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Biographical entry Theodorou, Nikitas Alfred (1948 - 2014)

MRCS LRCP 1972; MB BS London 1972; FRCS Edin 1977; FRCS 1977; MS 1985.

Born
23 July 1948
London
Died
18 November 2014
Occupation
General surgeon

Details

Nikitas Alfred Theodorou was a consultant general surgeon at Charing Cross and West Middlesex hospitals, London. Although born in London on 23 July 1948 and completely anglicised in every way, there was no doubt he always maintained his Greek heart. This was reflected in his annual pilgrimage for one month in August to re-visit his homeland and his family. When he first developed his final illness, his colleagues knew something was wrong when his car remained in the car park in the first week of August!

His father, Alfred, was a businessman; his mother was Barbara. While their father influenced both boys, the younger son, Antony, followed him into business and Nik pursued a medical career. He was educated at Dulwich College Preparatory School and then at Harrow. He went on to study medicine at Charing Cross Hospital Medical School. He qualified in 1972.

He held house posts at Kent and Canterbury Hospital, and then at West Middlesex Hospital, and was subsequently a senior house officer, a registrar in general surgery, urology and in the professorial department of surgery at Charing Cross. He was then a senior registrar at Charing Cross Hospital and the West Middlesex, eventually joining the consultant staff.

His consultant practice was split between the two hospitals. Recent changes in NHS organisation and structure and the appearance of united hospital trusts to some extent make us forget the sheer effort in terms of time and dedication that was necessary to run parallel but different practices at two hospitals. He is, I know, still fondly remembered in the west of London, and no one can doubt that he virtually single handedly kept the gastrointestinal and surgical oncology department going at the West Middlesex during a time of staffing upheaval. He and his predecessor at the Charing Cross began to gain a reputation for the effective and, if necessary, aggressive surgical treatment of gastrointestinal malignancy. He was entirely at home and completely expert in gastrointestinal practice from the oesophagus to its most distal component. He embraced traditional elements of surgical expertise in keeping a kettle of water boiling in the theatre in order to obtain heated packs to accelerate the coagulation cascade!

Although he worked wonderfully well with, and was hugely liked and respected by, all members of the team, there was no doubt that during operations a hierarchy was maintained! Nik had an appropriately positive view of what had to be done and was certainly not going to accept anything short of his own high standards. Not only were his practical skills demonstrated in theatre eight, but his dedication to patient care, both on the wards and in the out-patient clinic, was never in question. He was meticulous in his time keeping, and gave in terms of time and effort under all circumstances when he felt it was important to do so.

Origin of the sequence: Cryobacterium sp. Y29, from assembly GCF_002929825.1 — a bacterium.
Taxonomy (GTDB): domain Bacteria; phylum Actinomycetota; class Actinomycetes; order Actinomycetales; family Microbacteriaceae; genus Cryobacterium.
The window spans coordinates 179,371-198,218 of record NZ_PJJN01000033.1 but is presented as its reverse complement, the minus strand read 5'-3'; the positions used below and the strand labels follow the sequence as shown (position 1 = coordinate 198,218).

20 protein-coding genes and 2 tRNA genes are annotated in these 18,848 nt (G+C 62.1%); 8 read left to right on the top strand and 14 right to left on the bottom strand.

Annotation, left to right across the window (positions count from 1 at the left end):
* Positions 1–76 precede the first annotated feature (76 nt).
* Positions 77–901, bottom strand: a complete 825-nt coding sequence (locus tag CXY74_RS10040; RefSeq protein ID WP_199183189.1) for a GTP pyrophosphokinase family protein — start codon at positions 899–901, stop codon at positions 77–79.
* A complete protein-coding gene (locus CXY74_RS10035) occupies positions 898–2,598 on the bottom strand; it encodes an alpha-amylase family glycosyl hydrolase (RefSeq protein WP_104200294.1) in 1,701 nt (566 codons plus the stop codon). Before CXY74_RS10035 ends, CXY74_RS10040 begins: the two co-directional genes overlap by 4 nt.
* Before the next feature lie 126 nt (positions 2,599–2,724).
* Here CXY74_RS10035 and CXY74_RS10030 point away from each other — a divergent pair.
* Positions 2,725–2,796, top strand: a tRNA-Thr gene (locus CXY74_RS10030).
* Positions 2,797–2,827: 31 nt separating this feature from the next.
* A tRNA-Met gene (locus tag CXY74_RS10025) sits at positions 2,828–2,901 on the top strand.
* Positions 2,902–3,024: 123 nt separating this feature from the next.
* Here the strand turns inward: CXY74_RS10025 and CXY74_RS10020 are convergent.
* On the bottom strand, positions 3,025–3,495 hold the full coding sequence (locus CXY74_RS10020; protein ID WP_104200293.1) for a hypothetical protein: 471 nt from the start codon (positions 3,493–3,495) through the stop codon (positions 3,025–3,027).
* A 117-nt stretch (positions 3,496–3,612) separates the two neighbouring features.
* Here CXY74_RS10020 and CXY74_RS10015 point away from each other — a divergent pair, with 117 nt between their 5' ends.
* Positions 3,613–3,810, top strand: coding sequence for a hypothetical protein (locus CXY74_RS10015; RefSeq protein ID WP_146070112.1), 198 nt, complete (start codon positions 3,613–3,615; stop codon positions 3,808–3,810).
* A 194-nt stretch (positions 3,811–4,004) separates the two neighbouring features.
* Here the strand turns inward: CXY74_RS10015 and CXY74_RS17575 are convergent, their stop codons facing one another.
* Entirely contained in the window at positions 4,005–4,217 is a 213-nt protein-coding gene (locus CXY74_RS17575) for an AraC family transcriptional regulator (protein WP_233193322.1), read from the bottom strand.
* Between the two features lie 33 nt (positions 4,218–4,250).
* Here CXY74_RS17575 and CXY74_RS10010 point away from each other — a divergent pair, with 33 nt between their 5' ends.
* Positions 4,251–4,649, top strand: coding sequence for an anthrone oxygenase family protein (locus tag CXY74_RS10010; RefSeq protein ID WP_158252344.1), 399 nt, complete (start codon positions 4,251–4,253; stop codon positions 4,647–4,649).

He may have maintained a traditional practice in the operating theatre, but he was forward-looking and embraced laparoscopic techniques, which he rapidly mastered. His belief in radical surgery led him to establish, while chief of the service, the concept of the specialist gastrointestinal oncological surgeon, which has never been recognised as a true sub-specialism by many. The positive outcomes of his clinical practice do, however, lend support to this idea.

Perhaps reluctantly he embraced management responsibilities at both West Middlesex and Charing Cross hospitals, and continued as the units separated and he took on more of the burden of administration at the single hospital. He was responsible for the establishment of the initial multidisciplinary team and during his time, at what was now the Imperial College campus, enchanced and progressed this unit.

Nik was an excellent teacher and he is fondly remembered by friends, colleagues and his juniors, for whom he took the time and trouble to facilitate their progress through their training programmes. It was perhaps because of this that he joined the clinical section of the Royal Society of Medicine, rather than the other overtly more high profile, specialist sections.

He had a flourishing private practice, both in Wimbledon and at the Cromwell Hospital. At the latter he had the foresight to be one of the first surgeons to form a partnership with a gastrointestinal medical colleague.

Although my almost exact contemporary, he was a friend and mentor professionally and in life. He was survived by his first wife Jackie, with whom he had two children, Sophie and Alf. For his last years he found a soulmate, confidante and complete rock in his second wife, Irena, who could not have supported him more magnificently during the course of his last illness. He will be remembered with the greatest respect and affection by all those who came in contact with him, by his colleagues both medical and surgical, his juniors and successors. He died on 18 November 2014, aged 66.

Roger G Springall

The Royal College of Surgeons of England